"Meet Our Students": Timothy Diovanni (CC '18)

What year are you at Columbia?

Third year (the time when you finally start figuring things out).

What are/will you be majoring in?

Music and German Literature & Cultural History.

How long have you been a participant of the MPP?

Since August 24, 2014, when I wrote a rather eager e-mail chuck-full-of questions to Jane.

How have you benefited by MPP programs and performance opportunities?

Spring 2014 was riddled with doubts. Deciding between Columbia and the Ithaca School of Music, I was torn. Do I go to a conservatory setting, where it’s music, music, and more music, or do I go a school like Columbia? (whose academics frankly scared me.) After meeting with Allen Blustine, I resolved that Columbia was the best choice for me. The MPP has allowed me to develop my skills as a clarinetist and musician through lessons and chamber ensembles. All the while, I have pursued subjects ranging from Masterpieces of Western Literature to Brahms to Psychology to Rilke, Kafka, and the Brothers Grimm. Looking back (wow I’m getting “old”!), coming to Columbia was the best, the only choice for me.

How do you balance the busy academic schedule with practice time? Any tips?

My green notebook is one of my best friends. Every night I write out my next day — scribbling in my sometimes barely-legible handwriting when I need to run to Viennese Modernism from French 1101 (literally run since these classes overlap) and when I can finally grab lunch (usually at the odd hours of 2 or 3 PM). Practice time naturally falls in between the pages’ blue lines as well. Everyone has a different optimal practice time, so find yours and work with it in your schedule.

What was the most memorable musical experience in your life?

I was nervous. No, no I mean really nervous, as in hands-shaking, heart-pounding, sweat-staining; excited, anxious, practically petrified. “Just play a note,” I told myself, thinking that might calm me. Fingering G# — with the correct shading keys for intonation — I played. The sound reverberated throughout the hall — warmly coming back to comfort me. In that moment, I knew music was what I needed to do for the rest of my life. There was no, “Oh maybe I can do a science or engineering or something else,” anymore. I needed music, I needed to always be making it, discussing it, and living it.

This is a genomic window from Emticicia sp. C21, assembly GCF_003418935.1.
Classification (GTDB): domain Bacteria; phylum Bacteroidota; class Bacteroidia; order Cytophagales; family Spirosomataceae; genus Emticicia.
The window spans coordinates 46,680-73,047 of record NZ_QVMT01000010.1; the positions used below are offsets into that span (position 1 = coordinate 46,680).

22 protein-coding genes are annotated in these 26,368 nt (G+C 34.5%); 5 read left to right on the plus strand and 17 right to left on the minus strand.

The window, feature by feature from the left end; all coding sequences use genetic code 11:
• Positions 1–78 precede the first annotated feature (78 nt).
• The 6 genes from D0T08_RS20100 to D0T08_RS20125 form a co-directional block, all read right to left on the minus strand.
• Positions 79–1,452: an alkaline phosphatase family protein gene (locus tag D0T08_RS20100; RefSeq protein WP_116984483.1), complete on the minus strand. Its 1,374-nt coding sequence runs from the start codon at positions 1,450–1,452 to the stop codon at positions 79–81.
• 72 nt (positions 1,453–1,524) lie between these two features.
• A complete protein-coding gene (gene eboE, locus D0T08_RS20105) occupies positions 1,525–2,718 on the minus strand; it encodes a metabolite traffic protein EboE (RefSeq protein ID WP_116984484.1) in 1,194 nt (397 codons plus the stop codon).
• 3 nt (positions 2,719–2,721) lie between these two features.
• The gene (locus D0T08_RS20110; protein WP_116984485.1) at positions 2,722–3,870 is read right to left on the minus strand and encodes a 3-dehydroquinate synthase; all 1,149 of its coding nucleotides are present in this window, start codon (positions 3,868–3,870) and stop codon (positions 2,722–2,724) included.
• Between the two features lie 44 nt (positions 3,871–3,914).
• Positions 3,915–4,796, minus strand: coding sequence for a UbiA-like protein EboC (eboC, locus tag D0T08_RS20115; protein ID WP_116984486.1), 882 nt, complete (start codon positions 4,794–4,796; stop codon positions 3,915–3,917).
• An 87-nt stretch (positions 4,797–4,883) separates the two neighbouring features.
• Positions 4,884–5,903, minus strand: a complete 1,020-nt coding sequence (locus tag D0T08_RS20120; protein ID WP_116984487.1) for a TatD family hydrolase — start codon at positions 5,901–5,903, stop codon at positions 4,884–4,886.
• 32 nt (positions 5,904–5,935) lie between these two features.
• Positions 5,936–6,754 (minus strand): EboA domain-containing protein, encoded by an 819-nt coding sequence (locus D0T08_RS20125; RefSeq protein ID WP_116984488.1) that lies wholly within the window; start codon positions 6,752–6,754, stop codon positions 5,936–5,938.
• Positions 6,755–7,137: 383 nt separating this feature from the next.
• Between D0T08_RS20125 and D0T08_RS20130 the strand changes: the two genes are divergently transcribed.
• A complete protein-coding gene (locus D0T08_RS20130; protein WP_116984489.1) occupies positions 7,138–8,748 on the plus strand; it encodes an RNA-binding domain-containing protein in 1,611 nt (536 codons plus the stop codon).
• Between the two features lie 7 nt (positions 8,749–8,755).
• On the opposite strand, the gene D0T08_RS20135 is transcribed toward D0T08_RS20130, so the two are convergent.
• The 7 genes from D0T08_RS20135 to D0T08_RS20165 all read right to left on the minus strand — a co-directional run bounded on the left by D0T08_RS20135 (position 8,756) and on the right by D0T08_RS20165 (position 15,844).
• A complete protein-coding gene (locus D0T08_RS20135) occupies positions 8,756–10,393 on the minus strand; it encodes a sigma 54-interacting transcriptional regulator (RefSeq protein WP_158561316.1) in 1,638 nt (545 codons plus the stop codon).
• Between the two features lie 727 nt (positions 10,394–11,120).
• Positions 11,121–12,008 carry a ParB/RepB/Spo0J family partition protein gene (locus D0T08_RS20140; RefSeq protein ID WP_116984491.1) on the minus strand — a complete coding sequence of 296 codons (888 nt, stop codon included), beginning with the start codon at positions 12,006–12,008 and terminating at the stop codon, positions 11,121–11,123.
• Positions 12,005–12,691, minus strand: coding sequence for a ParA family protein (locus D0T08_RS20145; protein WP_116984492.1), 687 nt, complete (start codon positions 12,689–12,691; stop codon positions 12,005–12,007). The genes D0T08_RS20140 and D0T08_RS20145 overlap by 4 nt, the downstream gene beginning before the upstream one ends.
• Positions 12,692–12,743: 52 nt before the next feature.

I fondly recall this warm-up note that bounced throughout Eastman’s Kodak Hall whenever I have doubts about my future in music. It assures me to keep going, to remain committed to what I believe in. Thank you, G#.

What does making music mean to you?

Music’s meaning has always been slippery, but I like this ambiguousness. In a world where we constantly try to define and number things (I’m looking at you, Fitbit), the multiplicity of what music can mean for the same person at different times is inspiring. When playing chamber music for instance, I revel in the communicative dialogue. It is a collaborative, synthetic and intimate experience. Here, music means human connection. Listening to music, it often means comfort, after a broken heart or after a tragic event. And in other instances still, when reading and writing about it, music means thought-provoking discussion. Music means all these things to me at different times — and I am perfectly happy with that.

Anything you would like to share with the readers (e.g. favorite food, summer activities, favorite quote, etc)?

Feverishly tearing away each page, feeling the warmth of the dancing campfire flames under the open, star-lighted sky, I was transfixed. Writing about music can be exciting, engaging, and informative. It does not have to be like the bland, barely-readable soliloquies found in many music history textbooks. Pick up Alex Ross’s The Rest Is Noise. It made me want to be a music writer, it made me want to be on the other side of these interviews.

Read P.G. Wodehouse and Evelyn Waugh for biting satires of the Victorian Era, albeit in two contrasting ways (Wodehouse has a comical, lighter approach built around the most farcical characterizations while Waugh pens a darker, yet still hysterical social commentary).